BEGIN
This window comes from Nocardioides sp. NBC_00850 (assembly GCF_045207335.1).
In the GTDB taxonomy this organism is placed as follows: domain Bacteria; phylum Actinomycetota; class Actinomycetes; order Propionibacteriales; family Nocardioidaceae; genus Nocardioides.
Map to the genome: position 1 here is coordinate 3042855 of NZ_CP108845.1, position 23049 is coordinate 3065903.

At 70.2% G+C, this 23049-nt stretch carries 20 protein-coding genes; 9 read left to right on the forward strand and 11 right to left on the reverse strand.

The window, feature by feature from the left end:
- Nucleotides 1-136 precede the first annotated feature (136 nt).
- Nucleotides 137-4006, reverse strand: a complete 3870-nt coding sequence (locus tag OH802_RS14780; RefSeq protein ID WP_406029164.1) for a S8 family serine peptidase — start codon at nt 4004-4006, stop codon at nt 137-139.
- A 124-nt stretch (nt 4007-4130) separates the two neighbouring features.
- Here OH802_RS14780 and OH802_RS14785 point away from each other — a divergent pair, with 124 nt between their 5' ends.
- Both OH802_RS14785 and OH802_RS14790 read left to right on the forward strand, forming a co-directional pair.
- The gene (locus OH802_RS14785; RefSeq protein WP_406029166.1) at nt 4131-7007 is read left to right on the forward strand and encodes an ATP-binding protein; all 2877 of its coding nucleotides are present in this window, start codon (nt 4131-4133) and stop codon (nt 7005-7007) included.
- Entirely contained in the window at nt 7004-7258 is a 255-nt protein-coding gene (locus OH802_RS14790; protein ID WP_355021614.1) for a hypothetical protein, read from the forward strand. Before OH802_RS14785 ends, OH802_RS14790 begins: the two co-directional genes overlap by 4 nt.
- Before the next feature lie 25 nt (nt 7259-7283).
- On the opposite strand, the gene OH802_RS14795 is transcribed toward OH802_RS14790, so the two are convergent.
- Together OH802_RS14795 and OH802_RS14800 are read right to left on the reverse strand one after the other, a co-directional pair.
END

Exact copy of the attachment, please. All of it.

This window comes from Nocardioides sp. NBC_00850 (assembly GCF_045207335.1).
In the GTDB taxonomy this organism is placed as follows: domain Bacteria; phylum Actinomycetota; class Actinomycetes; order Propionibacteriales; family Nocardioidaceae; genus Nocardioides.
Map to the genome: position 1 here is coordinate 3042855 of NZ_CP108845.1, position 23049 is coordinate 3065903.

At 70.2% G+C, this 23049-nt stretch carries 20 protein-coding genes; 9 read left to right on the forward strand and 11 right to left on the reverse strand.

The window, feature by feature from the left end:
- Nucleotides 1-136 precede the first annotated feature (136 nt).
- Nucleotides 137-4006, reverse strand: a complete 3870-nt coding sequence (locus tag OH802_RS14780; RefSeq protein ID WP_406029164.1) for a S8 family serine peptidase — start codon at nt 4004-4006, stop codon at nt 137-139.
- A 124-nt stretch (nt 4007-4130) separates the two neighbouring features.
- Here OH802_RS14780 and OH802_RS14785 point away from each other — a divergent pair, with 124 nt between their 5' ends.
- Both OH802_RS14785 and OH802_RS14790 read left to right on the forward strand, forming a co-directional pair.
- The gene (locus OH802_RS14785; RefSeq protein WP_406029166.1) at nt 4131-7007 is read left to right on the forward strand and encodes an ATP-binding protein; all 2877 of its coding nucleotides are present in this window, start codon (nt 4131-4133) and stop codon (nt 7005-7007) included.
- Entirely contained in the window at nt 7004-7258 is a 255-nt protein-coding gene (locus OH802_RS14790; protein ID WP_355021614.1) for a hypothetical protein, read from the forward strand. Before OH802_RS14785 ends, OH802_RS14790 begins: the two co-directional genes overlap by 4 nt.
- Before the next feature lie 25 nt (nt 7259-7283).
- On the opposite strand, the gene OH802_RS14795 is transcribed toward OH802_RS14790, so the two are convergent.
- Together OH802_RS14795 and OH802_RS14800 are read right to left on the reverse strand one after the other, a co-directional pair.